And largely because of this overflow from the old world maelstrom, we shall probably have troublous times in our industrial and political life during the next decade or two.

The op-ed piece reflected concerns of Christian morality movements dating to the previous century. Long before the war, the Christian morality movement “feared a crisis of masculinity and national degeneration if men were allowed to indulge in their ‘primitive’ sexual drives and stray from the gender roles prescribed by religious authorities.”1

The war would radically alter gender relationships, as well as the political and economic landscape.

The last two decades of the 19th Century saw the emergence of Christian morality movements in Europe and this country. Confronted with a growing industrialized world they saw as eroding core family values and social structures, they foresaw the prospects of national degeneration when religiously prescribed gender roles were seen to be breaking down. In this country the movement manifested itself through the WCTU, the rise of fundamentalist evangelicalism, and a rejection of science that proposed timelines that differed from the accepted Old Testament narrative. Undermining the traditional narrative included the rejecting of the paternalistic view of the employer-employee relationship, suffrage, and sexual relationships.

The prospect of war raised concerns on both sides of the Atlantic and among all belligerent parties.

On another issue of moral consequence, the November election would present voters with an initiative to impose prohibition. In a letter to the editor, the press superintended for the WCTU writes, with respect to the effect of prohibition in Kansas:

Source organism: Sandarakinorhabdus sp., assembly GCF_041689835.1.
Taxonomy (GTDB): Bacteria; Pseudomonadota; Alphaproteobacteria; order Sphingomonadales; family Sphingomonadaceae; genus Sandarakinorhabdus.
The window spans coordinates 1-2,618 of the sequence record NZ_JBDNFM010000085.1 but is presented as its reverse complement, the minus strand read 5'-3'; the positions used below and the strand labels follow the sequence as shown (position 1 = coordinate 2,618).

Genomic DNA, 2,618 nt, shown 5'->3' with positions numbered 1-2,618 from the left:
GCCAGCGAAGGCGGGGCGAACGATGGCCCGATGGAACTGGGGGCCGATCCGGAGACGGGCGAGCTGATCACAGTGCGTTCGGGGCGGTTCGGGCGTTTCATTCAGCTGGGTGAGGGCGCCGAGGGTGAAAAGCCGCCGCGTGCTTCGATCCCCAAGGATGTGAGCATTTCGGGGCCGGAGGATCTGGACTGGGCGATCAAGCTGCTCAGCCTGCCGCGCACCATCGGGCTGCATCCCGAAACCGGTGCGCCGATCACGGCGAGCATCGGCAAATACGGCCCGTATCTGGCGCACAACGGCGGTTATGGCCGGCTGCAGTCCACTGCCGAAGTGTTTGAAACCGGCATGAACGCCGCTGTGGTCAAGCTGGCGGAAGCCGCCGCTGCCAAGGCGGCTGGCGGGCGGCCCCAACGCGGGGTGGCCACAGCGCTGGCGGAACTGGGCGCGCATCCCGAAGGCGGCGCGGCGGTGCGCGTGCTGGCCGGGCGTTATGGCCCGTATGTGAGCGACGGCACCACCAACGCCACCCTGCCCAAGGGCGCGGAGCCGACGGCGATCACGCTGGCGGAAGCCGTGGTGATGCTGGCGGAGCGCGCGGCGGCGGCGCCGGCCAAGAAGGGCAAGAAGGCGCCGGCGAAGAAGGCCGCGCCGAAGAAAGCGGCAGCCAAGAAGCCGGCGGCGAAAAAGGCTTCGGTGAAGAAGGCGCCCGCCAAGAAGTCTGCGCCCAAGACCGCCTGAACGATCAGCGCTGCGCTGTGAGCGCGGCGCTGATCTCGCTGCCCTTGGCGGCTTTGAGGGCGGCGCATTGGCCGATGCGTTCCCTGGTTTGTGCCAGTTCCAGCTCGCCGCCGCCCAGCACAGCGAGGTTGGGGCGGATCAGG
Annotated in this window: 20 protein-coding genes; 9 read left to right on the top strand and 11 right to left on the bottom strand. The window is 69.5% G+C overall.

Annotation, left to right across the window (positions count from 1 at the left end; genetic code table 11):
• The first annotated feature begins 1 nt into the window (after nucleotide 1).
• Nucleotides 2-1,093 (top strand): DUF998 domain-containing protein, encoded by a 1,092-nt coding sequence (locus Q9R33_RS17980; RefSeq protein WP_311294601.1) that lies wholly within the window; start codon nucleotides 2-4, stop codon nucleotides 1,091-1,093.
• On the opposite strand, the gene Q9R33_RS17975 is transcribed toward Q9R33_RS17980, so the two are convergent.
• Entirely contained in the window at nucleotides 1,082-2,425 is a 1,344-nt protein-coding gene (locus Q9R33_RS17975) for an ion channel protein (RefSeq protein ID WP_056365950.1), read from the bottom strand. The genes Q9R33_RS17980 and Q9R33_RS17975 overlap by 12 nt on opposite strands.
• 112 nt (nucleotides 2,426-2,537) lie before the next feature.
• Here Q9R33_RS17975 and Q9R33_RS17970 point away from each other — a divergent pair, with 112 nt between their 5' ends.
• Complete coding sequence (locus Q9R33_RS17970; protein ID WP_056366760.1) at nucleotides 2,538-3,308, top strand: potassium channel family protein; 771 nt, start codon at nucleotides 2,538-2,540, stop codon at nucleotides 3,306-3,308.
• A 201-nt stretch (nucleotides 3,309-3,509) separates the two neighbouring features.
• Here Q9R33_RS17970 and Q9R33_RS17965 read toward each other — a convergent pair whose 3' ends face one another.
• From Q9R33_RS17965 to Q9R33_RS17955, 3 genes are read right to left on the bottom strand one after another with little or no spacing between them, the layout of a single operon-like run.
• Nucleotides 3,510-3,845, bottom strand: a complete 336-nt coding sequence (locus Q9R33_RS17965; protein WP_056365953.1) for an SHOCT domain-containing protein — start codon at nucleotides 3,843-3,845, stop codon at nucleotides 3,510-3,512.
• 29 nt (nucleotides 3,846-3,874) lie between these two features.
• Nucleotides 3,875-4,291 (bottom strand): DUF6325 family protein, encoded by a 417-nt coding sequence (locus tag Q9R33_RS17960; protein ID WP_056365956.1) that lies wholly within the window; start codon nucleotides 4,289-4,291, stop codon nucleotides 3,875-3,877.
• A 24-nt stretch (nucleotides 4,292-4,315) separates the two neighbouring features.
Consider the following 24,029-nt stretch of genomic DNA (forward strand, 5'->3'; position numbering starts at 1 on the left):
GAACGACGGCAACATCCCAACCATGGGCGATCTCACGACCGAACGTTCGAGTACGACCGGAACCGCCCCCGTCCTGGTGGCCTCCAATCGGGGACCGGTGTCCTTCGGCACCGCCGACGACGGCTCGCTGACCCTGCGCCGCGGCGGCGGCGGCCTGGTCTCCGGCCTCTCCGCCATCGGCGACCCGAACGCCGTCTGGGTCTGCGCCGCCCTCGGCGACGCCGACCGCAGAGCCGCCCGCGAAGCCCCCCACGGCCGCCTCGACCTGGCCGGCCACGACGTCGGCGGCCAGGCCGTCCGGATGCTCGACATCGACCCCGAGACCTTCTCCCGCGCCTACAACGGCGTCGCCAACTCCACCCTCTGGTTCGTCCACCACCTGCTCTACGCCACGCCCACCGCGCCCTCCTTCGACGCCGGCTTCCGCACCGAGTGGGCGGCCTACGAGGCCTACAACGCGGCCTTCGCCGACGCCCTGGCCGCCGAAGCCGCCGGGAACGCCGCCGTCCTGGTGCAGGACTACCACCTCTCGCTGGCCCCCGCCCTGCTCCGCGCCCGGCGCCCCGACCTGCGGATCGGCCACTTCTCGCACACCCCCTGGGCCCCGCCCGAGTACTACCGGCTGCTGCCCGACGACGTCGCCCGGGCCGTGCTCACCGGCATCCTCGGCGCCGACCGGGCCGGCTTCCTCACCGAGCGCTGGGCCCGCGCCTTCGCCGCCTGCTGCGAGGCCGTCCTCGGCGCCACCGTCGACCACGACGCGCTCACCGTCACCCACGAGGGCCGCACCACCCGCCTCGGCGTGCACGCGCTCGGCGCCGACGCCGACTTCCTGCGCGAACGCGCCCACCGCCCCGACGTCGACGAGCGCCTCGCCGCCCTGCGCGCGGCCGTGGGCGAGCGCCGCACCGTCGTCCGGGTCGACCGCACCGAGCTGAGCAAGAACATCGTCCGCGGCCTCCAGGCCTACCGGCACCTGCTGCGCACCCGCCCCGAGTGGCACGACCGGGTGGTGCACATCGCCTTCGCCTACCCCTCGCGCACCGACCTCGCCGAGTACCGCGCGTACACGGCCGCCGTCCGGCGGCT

Kansas, after thirty-four years of prohibition pioneering, has demonstrated to its entire satisfaction, and has proven to the world, that whisky and houses of prostitution and gambling dens are a commercial liability of the heaviest sort coupled with their attendant evils of crimes, divorces, murders, paupers, untold suffering and ignorance. Mankind realizes that not only is the liquor traffic a moral and commercial evil, but that no city, state or nation need submit to it longer. The people rule. The majority of the people are against the liquor traffic, and the whisky evil is necessary only so long as men who believe in prohibition sit supinely by, and by their dormant, drone like inactivity lend color to the statement that these twin crimes committed by society against itself are to be countenanced. Any evil is a necessary evil, to just such an extent as those who are opposed to it think it necessary.

The moral consequences of the technology of warfare prompted a resolution to President Wilson stated that “Bomb dropping from aeroplanes should be stopped”:

New York, Oct. 16 – A resolution and letter asking President Wilson to protest against bomb dropping by Zeppelins and aeroplanes upon European cities were adopted by 200 passengers on the steamship Olympic, which arrived here tonight from Scotland.

Though the United States sought to remain neutral, American vessels were boarded, and in an incident involving German-Americans, French naval officers sought to arrest them. The American steamship Metapan was boarded by officers of a French cruiser. The chairman of the Senate foreign affairs committee “voiced a warning in which he notified the belligerents that they will be held responsible if their interference with the rights of American citizens forces the United States to act.” The Metapan was an American steamer owned by a subsidiary of the United Fruit Company. On the 4th of October, 1914, the steamship was boarded by the French cruiser Conde, and passengers of German nationality were required to sign an agreement “not to take up arms in the present European War or until exchanged, under threat of being forcibly taken from the ship as prisoners of war.”

1. Jason Crouthamel, Cross-dressing for the Fatherland: Sexual humor, masculinity and German Soldiers in the First World War, First World War Studies, 2:2, 200)